Salvation Army and Religious Liberty
No Gilded Age group fought more doggedly for openair speech and assembly rights than did the Salvation Army, a religious and social welfare organization founded in response to the social and religious changes that accompanied urbanization.
As cities grew and neighborhoods split along class lines during the nineteenth century, many established churches abandoned poor neighborhoods and followed wealthy congregant uptown. Church services changed in tone as well as location, becoming increasingly exclusive. Poor and working-class city dwellers often felt alienated and drifted beyond the fold.
The Salvation Army, which began in England in 1865 and subsequently invaded the United States, sought to become ‘‘[t]he church of the churchless.’’ Aided by its evangelical fervor, its attention to the welfare needs of the urban down-and-out, its organizational efficiency, and its irrepressible zeal, the group flourished. By the mid-1890s, the Army’s American branch contained more than 500 local corps.
Military-style parades and energetic outdoor meetings were central to the group’s success. ‘‘[W]e do not wait for [the churchless masses] to come to us,’’ an Army officer explained, ‘‘but we go to them.’’ Although designed to spread religious feelings, these assemblies were so noisy and disruptive that they often provoked ‘‘the chief qualities of irreligion— wrath, profanity, and hatred of one’s fellow man.’’ To unappreciative ears, such Salvationist rites as the ‘‘Grand-hallelujah eye-opener’’ sounded less like devotional acts than like ‘‘preaching clap-jack’’ accompanied by ‘‘brayings from brass instruments blown by players who have received their only instruction from ‘the Spirit!’’’ As the Nation reported in 1897, ‘‘the noises of the Army are unpopular everywhere.’’
The Salvation Army’s cacophonous ministry collided with the resolve of Gilded Age cities to keep order on their streets. The result of this clash, in the words of one Salvationist, was ‘‘Arrests! Arrests! Arrests!’’ Determined to ‘‘march to prison or anywhere Jesus would call them,’’ Salvationists purposefully violated open-air speech ordinances. One Ohio Salvationist put on old clothes before attending openair meetings ‘‘so as to be ready for the lock-up.’’ Similarly anticipating arrest, members of a Jersey City corps marched with a reporter, a lawyer, and two men ready to furnish Bail. Colorado Salvationists, when asked what they planned to do about a newly restrictive open-air assembly ordinance, replied that the local jail staff ‘‘may as well prepare supper for about fifty.’’
The religious ardor that underlay the Salvationists’ willingness to break the law affected the way in which they thought about legal issues. Army members strongly believed that the nation’s constitutions protected their street preaching. Almost without exception, however, when discussing their cases in and out of court, they invoked the constitutional provisions regarding religious liberty, not ones pertaining to speech or assembly.
Judges were generally unsympathetic to the Army’s freedom-of-religion approach to open-air speech disputes. In 1889, a Massachusetts court held that: ‘‘The provisions of the Constitution which are relied on, securing freedom of religious worship, were not designed to prevent the adoption of reasonable rules and regulations for the use of streets and public places.’’ In the same year, after another Salvationist claimed that an open-air ordinance in Bloomington, Illinois, violated religious freedom, a unanimous state court ‘‘fail[ed] to see . . . that any such question is involved.’’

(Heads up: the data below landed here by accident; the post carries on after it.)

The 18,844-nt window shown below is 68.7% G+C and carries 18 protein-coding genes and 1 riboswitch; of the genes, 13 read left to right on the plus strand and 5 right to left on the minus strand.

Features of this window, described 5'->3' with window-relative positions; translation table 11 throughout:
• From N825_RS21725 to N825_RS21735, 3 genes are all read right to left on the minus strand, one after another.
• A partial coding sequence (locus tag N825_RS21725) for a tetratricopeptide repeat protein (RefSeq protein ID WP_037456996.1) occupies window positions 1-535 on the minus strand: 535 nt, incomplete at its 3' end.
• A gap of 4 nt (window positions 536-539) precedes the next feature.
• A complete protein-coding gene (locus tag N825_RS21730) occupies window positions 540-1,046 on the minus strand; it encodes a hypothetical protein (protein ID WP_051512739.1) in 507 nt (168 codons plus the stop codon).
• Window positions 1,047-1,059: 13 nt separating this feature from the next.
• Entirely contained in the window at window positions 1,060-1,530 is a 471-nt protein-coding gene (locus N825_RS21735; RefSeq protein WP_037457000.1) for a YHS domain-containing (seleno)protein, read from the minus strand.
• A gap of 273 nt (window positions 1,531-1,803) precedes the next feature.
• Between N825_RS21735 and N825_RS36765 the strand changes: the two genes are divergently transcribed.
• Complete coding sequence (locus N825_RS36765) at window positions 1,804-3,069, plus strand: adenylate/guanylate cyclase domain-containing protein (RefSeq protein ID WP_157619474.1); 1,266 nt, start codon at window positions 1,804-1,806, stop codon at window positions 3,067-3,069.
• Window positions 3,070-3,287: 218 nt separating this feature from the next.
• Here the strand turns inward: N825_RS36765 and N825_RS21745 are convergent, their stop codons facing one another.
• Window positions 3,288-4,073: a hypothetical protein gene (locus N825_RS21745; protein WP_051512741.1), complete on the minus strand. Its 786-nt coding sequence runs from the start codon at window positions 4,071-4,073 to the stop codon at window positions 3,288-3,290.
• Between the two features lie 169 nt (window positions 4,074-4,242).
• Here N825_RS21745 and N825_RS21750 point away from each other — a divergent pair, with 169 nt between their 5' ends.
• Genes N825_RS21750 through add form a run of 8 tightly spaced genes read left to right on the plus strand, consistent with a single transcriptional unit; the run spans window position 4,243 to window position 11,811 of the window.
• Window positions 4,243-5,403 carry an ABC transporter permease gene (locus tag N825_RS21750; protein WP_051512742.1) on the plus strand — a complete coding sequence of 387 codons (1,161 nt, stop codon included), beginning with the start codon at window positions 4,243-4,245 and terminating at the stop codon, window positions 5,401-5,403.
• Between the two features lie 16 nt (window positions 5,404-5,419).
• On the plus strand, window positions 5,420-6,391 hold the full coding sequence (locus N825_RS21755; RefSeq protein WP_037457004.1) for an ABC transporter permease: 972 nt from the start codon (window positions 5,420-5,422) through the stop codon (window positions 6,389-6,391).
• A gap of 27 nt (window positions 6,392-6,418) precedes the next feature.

In contrast to religious liberty, which appeared repeatedly and explicitly in Salvationist arguments, the liberties of speech and assembly were all but absent from Salvationist briefs, except (arguably) for occasional and vague assertions that city measures violated ‘‘private right,’’ were ‘‘oppressive,’’ or were generally ‘‘unconstitutional.’’ Because Salvationists did not make free speech claims, judges did not decide them. By the turn of the twentieth century, then, the American branch of the Salvation Army could claim an achievement that, in retrospect, seems rather unusual: it had fought vigorously, and in some cases successfully, for the right to speak in the open air, while making virtually no impression on the formal constitutional law of free speech.
Around 1900, Salvationists began to drop off of court dockets. By no means, however, did they disappear from street corners. Rather, cities opened enforcement loopholes large enough to accommodate Salvationist bass drums. By the early 1920s, the Army was allowed to conduct unlicensed open-air meetings ‘‘almost everywhere’’ in urban America. Later, even enclosed shopping malls, not known for First Amendment solicitude, often created special exceptions that permitted Salvationist bell-ringers to set up their kettles. Consequently, political activists and labor organizers replaced the Salvation Army on the front lines of the legal battle for open-air speech and assembly rights in the United States.
References and Further Reading
- Booth-Tucker, Frederick. The Salvation Army in America: Selected Reports, 1899–1903. New York: Arno Press, 1972.
- McKinley, Edward H. Marching to Glory: The History of the Salvation Army in the United States of America, 1880–1980. San Francisco: Harper & Row, 1980.
- Taiz, Lillian. Hallelujah Lads and Lassies: Remaking the Salvation Army in America, 1880–1930. Chapel Hill: University of North Carolina Press, 2001.
- Winston, Diane. ‘‘Living in the Material World: The Changing Role of Salvation Army Women, 1880– 1918.’’ Journal of Urban History 28:4 (2002): 466–487.
Cases and Statutes Cited
- Commonwealth v. Plaisted, 148 Mass. 375 (1889)
- Lloyd Corp. v. Tanner, 407 U.S. 551 (1972)
- Mashburn v. City of Bloomington, 32 Ill. App. 245 (1889)